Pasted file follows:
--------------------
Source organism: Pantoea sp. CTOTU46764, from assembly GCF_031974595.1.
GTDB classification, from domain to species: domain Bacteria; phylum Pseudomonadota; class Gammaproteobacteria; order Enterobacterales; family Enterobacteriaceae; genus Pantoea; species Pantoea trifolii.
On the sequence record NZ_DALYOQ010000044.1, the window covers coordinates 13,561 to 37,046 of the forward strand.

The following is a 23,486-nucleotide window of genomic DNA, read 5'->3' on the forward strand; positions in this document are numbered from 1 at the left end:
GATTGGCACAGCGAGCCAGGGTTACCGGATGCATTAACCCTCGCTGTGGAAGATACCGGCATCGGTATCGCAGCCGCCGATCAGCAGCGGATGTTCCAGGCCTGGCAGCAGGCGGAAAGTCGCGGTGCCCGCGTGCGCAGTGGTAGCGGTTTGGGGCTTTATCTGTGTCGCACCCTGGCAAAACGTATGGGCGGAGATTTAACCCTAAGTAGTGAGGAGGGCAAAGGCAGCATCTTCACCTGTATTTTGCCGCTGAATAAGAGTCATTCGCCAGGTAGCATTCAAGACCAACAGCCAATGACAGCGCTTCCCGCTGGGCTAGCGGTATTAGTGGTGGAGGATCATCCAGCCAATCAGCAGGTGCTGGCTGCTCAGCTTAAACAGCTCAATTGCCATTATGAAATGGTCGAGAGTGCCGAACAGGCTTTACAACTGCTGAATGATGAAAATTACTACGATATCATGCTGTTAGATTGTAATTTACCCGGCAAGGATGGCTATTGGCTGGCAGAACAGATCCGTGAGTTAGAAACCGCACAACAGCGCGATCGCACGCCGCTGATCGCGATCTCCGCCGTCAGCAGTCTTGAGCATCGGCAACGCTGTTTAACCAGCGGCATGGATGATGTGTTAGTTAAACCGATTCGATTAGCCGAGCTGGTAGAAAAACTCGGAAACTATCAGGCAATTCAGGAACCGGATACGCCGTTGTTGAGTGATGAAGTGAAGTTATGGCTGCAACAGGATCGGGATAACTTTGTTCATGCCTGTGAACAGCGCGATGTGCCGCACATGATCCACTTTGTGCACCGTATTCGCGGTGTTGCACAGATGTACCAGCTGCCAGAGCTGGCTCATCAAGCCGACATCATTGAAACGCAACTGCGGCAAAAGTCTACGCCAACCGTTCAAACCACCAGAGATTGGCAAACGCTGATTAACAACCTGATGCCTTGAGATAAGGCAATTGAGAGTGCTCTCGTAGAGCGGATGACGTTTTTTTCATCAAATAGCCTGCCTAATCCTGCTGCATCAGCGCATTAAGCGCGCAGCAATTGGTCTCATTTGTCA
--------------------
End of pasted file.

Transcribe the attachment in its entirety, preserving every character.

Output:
Source organism: Pantoea sp. CTOTU46764, from assembly GCF_031974595.1.
GTDB classification, from domain to species: domain Bacteria; phylum Pseudomonadota; class Gammaproteobacteria; order Enterobacterales; family Enterobacteriaceae; genus Pantoea; species Pantoea trifolii.
On the sequence record NZ_DALYOQ010000044.1, the window covers coordinates 13,561 to 37,046 of the forward strand.

The following is a 23,486-nucleotide window of genomic DNA, read 5'->3' on the forward strand; positions in this document are numbered from 1 at the left end:
GATTGGCACAGCGAGCCAGGGTTACCGGATGCATTAACCCTCGCTGTGGAAGATACCGGCATCGGTATCGCAGCCGCCGATCAGCAGCGGATGTTCCAGGCCTGGCAGCAGGCGGAAAGTCGCGGTGCCCGCGTGCGCAGTGGTAGCGGTTTGGGGCTTTATCTGTGTCGCACCCTGGCAAAACGTATGGGCGGAGATTTAACCCTAAGTAGTGAGGAGGGCAAAGGCAGCATCTTCACCTGTATTTTGCCGCTGAATAAGAGTCATTCGCCAGGTAGCATTCAAGACCAACAGCCAATGACAGCGCTTCCCGCTGGGCTAGCGGTATTAGTGGTGGAGGATCATCCAGCCAATCAGCAGGTGCTGGCTGCTCAGCTTAAACAGCTCAATTGCCATTATGAAATGGTCGAGAGTGCCGAACAGGCTTTACAACTGCTGAATGATGAAAATTACTACGATATCATGCTGTTAGATTGTAATTTACCCGGCAAGGATGGCTATTGGCTGGCAGAACAGATCCGTGAGTTAGAAACCGCACAACAGCGCGATCGCACGCCGCTGATCGCGATCTCCGCCGTCAGCAGTCTTGAGCATCGGCAACGCTGTTTAACCAGCGGCATGGATGATGTGTTAGTTAAACCGATTCGATTAGCCGAGCTGGTAGAAAAACTCGGAAACTATCAGGCAATTCAGGAACCGGATACGCCGTTGTTGAGTGATGAAGTGAAGTTATGGCTGCAACAGGATCGGGATAACTTTGTTCATGCCTGTGAACAGCGCGATGTGCCGCACATGATCCACTTTGTGCACCGTATTCGCGGTGTTGCACAGATGTACCAGCTGCCAGAGCTGGCTCATCAAGCCGACATCATTGAAACGCAACTGCGGCAAAAGTCTACGCCAACCGTTCAAACCACCAGAGATTGGCAAACGCTGATTAACAACCTGATGCCTTGAGATAAGGCAATTGAGAGTGCTCTCGTAGAGCGGATGACGTTTTTTTCATCAAATAGCCTGCCTAATCCTGCTGCATCAGCGCATTAAGCGCGCAGCAATTGGTCTCATTTGTCA